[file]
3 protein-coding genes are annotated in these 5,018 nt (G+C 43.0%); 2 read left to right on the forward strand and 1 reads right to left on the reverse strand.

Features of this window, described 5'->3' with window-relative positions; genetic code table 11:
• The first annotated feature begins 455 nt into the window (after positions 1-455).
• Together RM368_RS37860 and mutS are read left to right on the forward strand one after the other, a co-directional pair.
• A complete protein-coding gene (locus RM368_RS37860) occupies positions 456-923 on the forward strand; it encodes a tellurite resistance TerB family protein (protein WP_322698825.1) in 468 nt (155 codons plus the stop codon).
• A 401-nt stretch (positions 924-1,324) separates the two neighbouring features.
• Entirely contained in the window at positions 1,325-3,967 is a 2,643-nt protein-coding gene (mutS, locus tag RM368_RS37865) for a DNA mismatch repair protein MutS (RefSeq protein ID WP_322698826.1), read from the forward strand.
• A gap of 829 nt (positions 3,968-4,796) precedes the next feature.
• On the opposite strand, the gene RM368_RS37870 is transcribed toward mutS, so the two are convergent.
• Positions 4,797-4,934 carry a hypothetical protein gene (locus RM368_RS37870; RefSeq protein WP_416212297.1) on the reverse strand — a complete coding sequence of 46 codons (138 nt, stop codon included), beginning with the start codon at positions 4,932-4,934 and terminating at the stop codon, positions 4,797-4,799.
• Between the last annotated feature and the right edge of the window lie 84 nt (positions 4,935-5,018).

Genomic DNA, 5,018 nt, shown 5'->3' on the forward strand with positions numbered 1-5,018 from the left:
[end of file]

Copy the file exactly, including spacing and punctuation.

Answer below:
3 protein-coding genes are annotated in these 5,018 nt (G+C 43.0%); 2 read left to right on the forward strand and 1 reads right to left on the reverse strand.

Features of this window, described 5'->3' with window-relative positions; genetic code table 11:
• The first annotated feature begins 455 nt into the window (after positions 1-455).
• Together RM368_RS37860 and mutS are read left to right on the forward strand one after the other, a co-directional pair.
• A complete protein-coding gene (locus RM368_RS37860) occupies positions 456-923 on the forward strand; it encodes a tellurite resistance TerB family protein (protein WP_322698825.1) in 468 nt (155 codons plus the stop codon).
• A 401-nt stretch (positions 924-1,324) separates the two neighbouring features.
• Entirely contained in the window at positions 1,325-3,967 is a 2,643-nt protein-coding gene (mutS, locus tag RM368_RS37865) for a DNA mismatch repair protein MutS (RefSeq protein ID WP_322698826.1), read from the forward strand.
• A gap of 829 nt (positions 3,968-4,796) precedes the next feature.
• On the opposite strand, the gene RM368_RS37870 is transcribed toward mutS, so the two are convergent.
• Positions 4,797-4,934 carry a hypothetical protein gene (locus RM368_RS37870; RefSeq protein WP_416212297.1) on the reverse strand — a complete coding sequence of 46 codons (138 nt, stop codon included), beginning with the start codon at positions 4,932-4,934 and terminating at the stop codon, positions 4,797-4,799.
• Between the last annotated feature and the right edge of the window lie 84 nt (positions 4,935-5,018).

Genomic DNA, 5,018 nt, shown 5'->3' on the forward strand with positions numbered 1-5,018 from the left: